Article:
Sunday’s episode, with the rosary, may be the most overtly Catholic use of religion and faith so far
I won’t go in to the circumstances surrounding this sudden influx of prayer on the show, but it’s certainly not the first time (and I suspect it won’t be the last) that Christianity, specifically Catholicism, has figured prominently.
There’s the presence of the weak-willed Father Gabriel (an Episcopalian, by the way), whose murky past includes, it seems, allowing most of his congregation to be devoured by the walking dead; there was the tiny statue of the Virgin Mary affixed to the dashboard of a van that went careening off a bridge in Atlanta; and there was the eerie image from the first season, showing dozens of the dead seated inside a church, staring at a crucifix, as if waiting for services to begin. The current season also features an enigmatic bearded character named Jesus, along with a pack of dangerous killers called “The Saviors.”
But Sunday’s episode, with the rosary, may be the most overtly Catholic use of religion and faith so far. Notably, it helped save characters in peril — although the outcome was, characteristically, bloody and horrifying. But that rosary was something actress Melissa McBride discussed during the post-show Talking Dead interview, and also with The Hollywood Reporter:
At the end of this episode, Carol is clinging so tightly to the rosary beads that her hand is bleeding. Is there part of her that is turning to religion to help cope with the things she’s had to do in this world?
I love that about this episode. It does raise a lot of questions, because the line is between what is the real Carol is and what is the ruse. There was a line there when Paula says, “Do you really believe in that crap?” and Carol looks up to her, with tears in her eyes, and says, “My faith got me through the death of my daughter [Sophia].” I think those were tears of regret because that’s when she lost her faith. So there may be something to this. There’s so much beautiful symbolism with that rosary showing up when it did and how it did — that she could use it to help her escape in more ways than one, perhaps. But is there a part of her that is repenting? Was that a Hail Mary? Now is it the hour of her death? It asks more questions than it answers in that way. But there is more story to be told.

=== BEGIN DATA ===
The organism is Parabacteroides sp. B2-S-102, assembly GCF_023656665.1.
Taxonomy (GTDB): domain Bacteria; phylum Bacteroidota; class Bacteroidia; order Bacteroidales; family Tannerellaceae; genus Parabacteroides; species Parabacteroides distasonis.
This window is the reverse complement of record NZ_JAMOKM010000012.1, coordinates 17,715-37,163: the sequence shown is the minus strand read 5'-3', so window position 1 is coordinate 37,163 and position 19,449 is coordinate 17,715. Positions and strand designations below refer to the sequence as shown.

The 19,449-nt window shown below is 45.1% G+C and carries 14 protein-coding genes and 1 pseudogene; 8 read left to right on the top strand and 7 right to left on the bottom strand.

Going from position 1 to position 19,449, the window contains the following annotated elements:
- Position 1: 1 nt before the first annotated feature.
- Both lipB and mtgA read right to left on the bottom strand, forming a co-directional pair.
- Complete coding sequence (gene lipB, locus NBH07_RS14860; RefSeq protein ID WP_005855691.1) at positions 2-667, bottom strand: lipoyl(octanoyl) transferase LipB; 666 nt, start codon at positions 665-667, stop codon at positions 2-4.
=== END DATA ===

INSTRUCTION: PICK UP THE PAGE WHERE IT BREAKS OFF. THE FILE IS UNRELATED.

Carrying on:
While I don’t think the subject has ever come up in interviews, I wouldn’t be surprised if the show’s executive producer, Greg Nicotero, has Catholic roots. (How many people do you know named Gregory who aren’t Catholic?) He grew up in Pittsburgh before becoming a makeup and special effects artist. Beyond that, he hasn’t spoken much about his upbringing.
Wherever they come from, notions of faith and doubt, belief and unbelief, death and resurrection are recurrent subtexts in the show. During the second season, the haunted farmer Herschel was seen frequently reading his Bible, once noting dryly: “I can’t profess to understand God’s plan. Christ promised the resurrection of the dead. I just thought he had something a little different in mind.”
Maybe the creators of The Walking Dead have something different in mind too — a show that takes religion and a search for meaning seriously, even during a zombie apocalypse, when some might think life has become meaningless.
What may be most intriguing, though, is that with shows like Damien and Lucifer earnestly giving the devil his due, a show like The Walking Dead manages to treat religion with sobriety and a degree of respect. For all the despair and desolation of a post-apocalyptic world, in which people are literally tearing each other apart, the show sees faith as an essential element of hope. In today’s blighted television landscape, that’s no small thing.
It remains to be seen where The Walking Dead takes these characters and their religious inclinations. But it seems clear that even after the dead have risen, the living still have a prayer.
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